Posted 2 years ago on June 8, 2012, 2:40 p.m. EST by LeoYo
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"all experience hath shewn, that mankind are more disposed to suffer, while evils are sufferable, than to right themselves by abolishing the forms to which they are accustomed."
Declaration of Independence 1776
"Our rulers will become corrupt, our people careless. A single zealot may commence persecutor, and better men be his victims. It can never be too often repeated, that the time for fixing every essential right on a legal basis is while our rulers are honest, and ourselves united. From the conclusion of this war we shall be going downhill. It will not then be necessary to resort every moment to the people for support. They will be forgotten, therefore, and their rights disregarded. They will forget themselves, but in the sole faculty of making money, and will never think of uniting to effect a due respect for their rights. The shackles, therefore, which shall not be knocked off at the conclusion of this war, will remain on us long, will be made heavier and heavier, till our rights shall revive or expire in a convulsion."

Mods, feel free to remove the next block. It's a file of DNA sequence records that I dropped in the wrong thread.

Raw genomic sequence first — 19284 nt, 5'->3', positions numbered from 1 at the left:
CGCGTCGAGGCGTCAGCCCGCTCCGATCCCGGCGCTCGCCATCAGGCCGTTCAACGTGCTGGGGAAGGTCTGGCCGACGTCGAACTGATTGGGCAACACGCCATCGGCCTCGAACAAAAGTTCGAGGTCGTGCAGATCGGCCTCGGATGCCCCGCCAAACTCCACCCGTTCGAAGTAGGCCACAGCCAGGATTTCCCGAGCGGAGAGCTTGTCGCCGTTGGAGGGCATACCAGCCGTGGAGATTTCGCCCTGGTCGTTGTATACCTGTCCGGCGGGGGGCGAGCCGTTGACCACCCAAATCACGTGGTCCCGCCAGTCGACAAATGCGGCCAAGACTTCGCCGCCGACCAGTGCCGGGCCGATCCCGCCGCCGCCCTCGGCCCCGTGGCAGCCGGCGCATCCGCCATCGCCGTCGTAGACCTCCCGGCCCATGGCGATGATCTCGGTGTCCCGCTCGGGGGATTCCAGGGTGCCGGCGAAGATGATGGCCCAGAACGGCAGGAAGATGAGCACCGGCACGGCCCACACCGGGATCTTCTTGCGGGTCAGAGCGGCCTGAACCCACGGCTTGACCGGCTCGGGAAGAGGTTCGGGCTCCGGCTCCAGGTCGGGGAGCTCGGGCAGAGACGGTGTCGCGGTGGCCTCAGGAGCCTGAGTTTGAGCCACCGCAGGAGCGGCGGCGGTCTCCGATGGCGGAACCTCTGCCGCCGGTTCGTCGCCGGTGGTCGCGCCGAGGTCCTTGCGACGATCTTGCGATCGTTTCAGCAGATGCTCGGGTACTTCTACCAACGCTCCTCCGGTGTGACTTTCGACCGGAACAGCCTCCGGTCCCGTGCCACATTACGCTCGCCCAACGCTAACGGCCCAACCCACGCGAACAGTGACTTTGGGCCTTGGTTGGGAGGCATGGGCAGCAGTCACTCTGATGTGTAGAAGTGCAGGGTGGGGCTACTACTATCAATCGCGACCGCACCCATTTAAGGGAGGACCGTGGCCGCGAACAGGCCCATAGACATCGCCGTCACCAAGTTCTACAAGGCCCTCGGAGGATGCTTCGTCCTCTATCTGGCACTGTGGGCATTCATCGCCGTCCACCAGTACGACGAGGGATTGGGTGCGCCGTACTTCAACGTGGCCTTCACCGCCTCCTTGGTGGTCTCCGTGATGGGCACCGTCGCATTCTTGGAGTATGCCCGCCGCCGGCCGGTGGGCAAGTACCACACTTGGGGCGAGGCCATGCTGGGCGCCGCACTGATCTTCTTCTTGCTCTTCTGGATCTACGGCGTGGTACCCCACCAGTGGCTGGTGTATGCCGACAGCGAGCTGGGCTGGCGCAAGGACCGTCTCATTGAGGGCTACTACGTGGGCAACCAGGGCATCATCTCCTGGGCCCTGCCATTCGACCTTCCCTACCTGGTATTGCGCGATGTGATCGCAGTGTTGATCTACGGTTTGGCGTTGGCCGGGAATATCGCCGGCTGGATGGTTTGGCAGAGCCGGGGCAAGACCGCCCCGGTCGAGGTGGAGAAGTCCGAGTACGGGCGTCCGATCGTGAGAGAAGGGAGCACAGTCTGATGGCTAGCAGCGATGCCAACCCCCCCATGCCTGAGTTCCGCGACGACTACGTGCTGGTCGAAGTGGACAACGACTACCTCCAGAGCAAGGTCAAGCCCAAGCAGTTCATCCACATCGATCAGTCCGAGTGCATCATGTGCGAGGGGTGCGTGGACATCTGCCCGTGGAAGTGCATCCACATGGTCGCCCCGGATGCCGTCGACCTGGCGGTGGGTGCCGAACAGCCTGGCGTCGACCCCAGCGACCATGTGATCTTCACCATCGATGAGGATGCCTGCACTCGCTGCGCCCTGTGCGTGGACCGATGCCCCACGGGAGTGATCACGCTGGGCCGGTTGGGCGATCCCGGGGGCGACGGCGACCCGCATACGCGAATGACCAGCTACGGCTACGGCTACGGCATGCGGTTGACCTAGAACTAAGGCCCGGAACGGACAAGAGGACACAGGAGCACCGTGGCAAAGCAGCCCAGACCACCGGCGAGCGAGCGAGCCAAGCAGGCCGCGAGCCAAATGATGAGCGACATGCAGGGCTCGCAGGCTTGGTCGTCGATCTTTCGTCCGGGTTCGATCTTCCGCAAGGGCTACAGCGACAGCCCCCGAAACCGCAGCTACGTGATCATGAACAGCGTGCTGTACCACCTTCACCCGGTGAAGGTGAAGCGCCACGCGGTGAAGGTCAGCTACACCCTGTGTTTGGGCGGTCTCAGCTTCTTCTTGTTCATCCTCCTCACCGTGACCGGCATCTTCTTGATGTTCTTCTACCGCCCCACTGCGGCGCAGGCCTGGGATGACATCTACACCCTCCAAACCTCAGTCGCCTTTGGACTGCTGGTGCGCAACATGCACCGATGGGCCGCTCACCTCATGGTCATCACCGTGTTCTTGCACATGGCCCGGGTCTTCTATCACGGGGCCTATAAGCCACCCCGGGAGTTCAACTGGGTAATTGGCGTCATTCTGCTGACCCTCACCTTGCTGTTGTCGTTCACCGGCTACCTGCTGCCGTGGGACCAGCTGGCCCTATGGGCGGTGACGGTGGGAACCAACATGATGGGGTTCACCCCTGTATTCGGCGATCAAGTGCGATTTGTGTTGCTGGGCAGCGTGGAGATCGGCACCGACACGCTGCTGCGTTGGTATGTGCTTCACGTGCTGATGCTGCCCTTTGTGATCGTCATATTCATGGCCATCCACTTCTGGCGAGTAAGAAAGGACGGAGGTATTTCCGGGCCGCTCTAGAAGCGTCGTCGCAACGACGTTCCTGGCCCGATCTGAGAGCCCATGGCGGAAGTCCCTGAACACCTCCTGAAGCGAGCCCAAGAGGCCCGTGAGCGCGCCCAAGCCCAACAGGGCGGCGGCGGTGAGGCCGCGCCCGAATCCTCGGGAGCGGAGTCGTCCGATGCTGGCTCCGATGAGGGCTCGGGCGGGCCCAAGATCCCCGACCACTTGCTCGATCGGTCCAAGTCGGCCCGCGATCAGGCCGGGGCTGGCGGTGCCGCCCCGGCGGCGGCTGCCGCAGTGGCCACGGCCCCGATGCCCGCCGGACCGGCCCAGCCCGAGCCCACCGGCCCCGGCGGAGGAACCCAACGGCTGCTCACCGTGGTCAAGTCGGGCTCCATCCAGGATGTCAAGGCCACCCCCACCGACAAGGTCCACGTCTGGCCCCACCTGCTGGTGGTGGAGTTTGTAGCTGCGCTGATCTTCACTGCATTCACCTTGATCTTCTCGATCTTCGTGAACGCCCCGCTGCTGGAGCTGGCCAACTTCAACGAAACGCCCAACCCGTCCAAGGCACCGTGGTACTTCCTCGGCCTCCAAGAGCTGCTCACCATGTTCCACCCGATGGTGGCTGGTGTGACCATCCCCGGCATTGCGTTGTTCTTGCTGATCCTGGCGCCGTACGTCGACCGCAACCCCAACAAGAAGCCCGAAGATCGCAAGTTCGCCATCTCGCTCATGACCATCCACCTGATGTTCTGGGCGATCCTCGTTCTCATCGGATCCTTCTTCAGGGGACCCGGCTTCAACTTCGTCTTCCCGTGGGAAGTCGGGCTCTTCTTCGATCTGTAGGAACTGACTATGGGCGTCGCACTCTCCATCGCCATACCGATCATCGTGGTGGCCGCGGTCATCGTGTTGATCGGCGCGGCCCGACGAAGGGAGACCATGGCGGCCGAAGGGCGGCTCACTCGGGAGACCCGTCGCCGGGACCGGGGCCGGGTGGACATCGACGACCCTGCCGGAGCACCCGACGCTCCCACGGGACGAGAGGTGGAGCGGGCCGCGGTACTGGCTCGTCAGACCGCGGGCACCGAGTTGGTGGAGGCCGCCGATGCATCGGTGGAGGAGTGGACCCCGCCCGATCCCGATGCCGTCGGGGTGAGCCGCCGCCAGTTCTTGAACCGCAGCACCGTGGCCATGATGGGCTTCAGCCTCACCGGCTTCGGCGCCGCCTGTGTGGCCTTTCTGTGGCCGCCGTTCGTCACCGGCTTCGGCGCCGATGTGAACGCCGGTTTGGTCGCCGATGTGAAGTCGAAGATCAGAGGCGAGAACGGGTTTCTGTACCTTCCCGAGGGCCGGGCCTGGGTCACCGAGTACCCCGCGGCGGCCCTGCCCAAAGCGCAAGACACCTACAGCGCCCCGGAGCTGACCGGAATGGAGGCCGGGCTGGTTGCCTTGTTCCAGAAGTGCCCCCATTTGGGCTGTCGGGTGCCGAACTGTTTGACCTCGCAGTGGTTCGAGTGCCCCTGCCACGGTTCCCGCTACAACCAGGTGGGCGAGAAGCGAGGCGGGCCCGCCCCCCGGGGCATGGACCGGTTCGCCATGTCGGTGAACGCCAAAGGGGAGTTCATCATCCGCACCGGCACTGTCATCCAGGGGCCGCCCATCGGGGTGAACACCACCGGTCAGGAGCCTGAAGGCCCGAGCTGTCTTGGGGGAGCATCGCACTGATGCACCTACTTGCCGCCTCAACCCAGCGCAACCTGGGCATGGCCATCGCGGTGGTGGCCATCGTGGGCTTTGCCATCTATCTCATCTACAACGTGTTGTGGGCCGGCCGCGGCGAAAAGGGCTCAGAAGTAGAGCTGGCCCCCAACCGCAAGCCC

Thomas Jefferson (Notes on the State of Virginia) 1781
"Experience has taught us, that men will not adopt and carry into execution measures the best calculated for their own good, without the intervention of a coercive power."
George Washington in a letter to John Jay dated August 1, 1786
"In these sentiments, Sir, I agree to this Constitution with all its faults, if they are such; because I think a general Government necessary for us, and there is no form of Government but what may be a blessing to the people if well administered, and believe farther that this is likely to be well administered for a course of years, and can only end in Despotism, as other forms have done before it, when the people shall become so corrupted as to need despotic Government, being incapable of any other."
Benjamin Franklin in his address to the Constitutional Convention dated September 17, 1787
"Those who contend for a simple democracy, or a pure republic, actuated by the sense of the majority, and operating within narrow limits, assume or suppose a case which is altogether fictitious. They found their reasoning on the idea, that the people composing the